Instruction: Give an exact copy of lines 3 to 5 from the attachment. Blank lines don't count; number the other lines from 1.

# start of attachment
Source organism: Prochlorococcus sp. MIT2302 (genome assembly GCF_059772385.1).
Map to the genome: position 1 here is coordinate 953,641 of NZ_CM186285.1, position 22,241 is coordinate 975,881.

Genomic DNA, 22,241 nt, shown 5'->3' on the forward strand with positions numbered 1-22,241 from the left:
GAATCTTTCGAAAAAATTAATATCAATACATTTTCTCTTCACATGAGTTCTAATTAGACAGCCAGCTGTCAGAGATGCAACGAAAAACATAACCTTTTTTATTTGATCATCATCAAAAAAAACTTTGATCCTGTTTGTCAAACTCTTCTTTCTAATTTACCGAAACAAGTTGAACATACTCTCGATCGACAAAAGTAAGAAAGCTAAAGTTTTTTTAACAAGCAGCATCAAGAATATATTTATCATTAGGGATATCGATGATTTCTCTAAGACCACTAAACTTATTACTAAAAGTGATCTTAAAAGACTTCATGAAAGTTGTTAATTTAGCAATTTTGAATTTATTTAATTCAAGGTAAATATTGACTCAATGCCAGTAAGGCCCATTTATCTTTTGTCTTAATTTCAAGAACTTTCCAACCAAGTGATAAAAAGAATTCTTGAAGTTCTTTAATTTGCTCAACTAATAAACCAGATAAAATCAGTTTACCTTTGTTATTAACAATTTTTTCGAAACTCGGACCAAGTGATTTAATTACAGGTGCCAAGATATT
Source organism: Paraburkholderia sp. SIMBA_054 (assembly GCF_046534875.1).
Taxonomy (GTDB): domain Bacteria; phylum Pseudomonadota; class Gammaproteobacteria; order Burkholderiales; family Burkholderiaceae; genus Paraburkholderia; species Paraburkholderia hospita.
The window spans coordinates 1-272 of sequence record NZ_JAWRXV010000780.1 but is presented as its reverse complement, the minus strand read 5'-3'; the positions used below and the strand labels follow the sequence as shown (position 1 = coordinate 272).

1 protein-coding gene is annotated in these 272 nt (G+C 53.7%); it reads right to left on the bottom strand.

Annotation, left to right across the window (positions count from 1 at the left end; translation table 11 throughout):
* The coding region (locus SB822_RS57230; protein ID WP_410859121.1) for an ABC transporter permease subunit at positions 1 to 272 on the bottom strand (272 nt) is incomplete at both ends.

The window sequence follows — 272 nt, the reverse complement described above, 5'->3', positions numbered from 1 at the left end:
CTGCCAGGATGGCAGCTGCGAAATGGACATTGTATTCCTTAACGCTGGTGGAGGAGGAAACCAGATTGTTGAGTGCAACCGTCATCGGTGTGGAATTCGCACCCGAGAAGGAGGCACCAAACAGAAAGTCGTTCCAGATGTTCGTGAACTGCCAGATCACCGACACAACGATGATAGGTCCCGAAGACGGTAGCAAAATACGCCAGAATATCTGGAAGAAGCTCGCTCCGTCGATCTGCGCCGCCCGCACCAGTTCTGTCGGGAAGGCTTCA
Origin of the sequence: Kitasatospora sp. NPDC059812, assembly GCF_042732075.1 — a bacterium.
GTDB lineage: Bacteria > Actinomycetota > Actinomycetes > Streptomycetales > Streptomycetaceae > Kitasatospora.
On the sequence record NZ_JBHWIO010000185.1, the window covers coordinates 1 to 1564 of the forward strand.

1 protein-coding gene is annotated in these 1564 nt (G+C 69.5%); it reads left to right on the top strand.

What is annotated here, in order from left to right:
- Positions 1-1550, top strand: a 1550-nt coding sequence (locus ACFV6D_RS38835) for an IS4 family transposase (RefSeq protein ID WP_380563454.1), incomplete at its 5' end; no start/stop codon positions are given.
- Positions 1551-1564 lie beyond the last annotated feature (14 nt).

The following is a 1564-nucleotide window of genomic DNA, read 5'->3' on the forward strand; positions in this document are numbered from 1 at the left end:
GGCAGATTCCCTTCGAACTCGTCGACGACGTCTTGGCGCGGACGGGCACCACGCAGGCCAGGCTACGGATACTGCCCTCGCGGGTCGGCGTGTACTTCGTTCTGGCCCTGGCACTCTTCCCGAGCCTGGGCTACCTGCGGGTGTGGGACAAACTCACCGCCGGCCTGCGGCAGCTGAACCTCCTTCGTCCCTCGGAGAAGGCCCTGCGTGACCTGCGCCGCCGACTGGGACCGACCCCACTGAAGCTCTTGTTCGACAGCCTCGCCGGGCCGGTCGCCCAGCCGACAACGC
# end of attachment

Genomic DNA, 22,241 nt, shown 5'->3' on the forward strand with positions numbered 1-22,241 from the left:
GAATCTTTCGAAAAAATTAATATCAATACATTTTCTCTTCACATGAGTTCTAATTAGACAGCCAGCTGTCAGAGATGCAACGAAAAACATAACCTTTTTTATTTGATCATCATCAAAAAAAACTTTGATCCTGTTTGTCAAACTCTTCTTTCTAATTTACCGAAACAAGTTGAACATACTCTCGATCGACAAAAGTAAGAAAGCTAAAGTTTTTTTAACAAGCAGCATCAAGAATATATTTATCATTAGGGATATCGATGATTTCTCTAAGACCACTAAACTTATTACTAAAAGTGATCTTAAAAGACTTCATGAAAGTTGTTAATTTAGCAATTTTGAATTTATTTAATTCAAGGTAAATATTGACTCAATGCCAGTAAGGCCCATTTATCTTTTGTCTTAATTTCAAGAACTTTCCAACCAAGTGATAAAAAGAATTCTTGAAGTTCTTTAATTTGCTCAACTAATAAACCAGATAAAATCAGTTTACCTTTGTTATTAACAATTTTTTCGAAACTCGGACCAAGTGATTTAATTACAGGTGCCAAGATATT
Source organism: Paraburkholderia sp. SIMBA_054 (assembly GCF_046534875.1).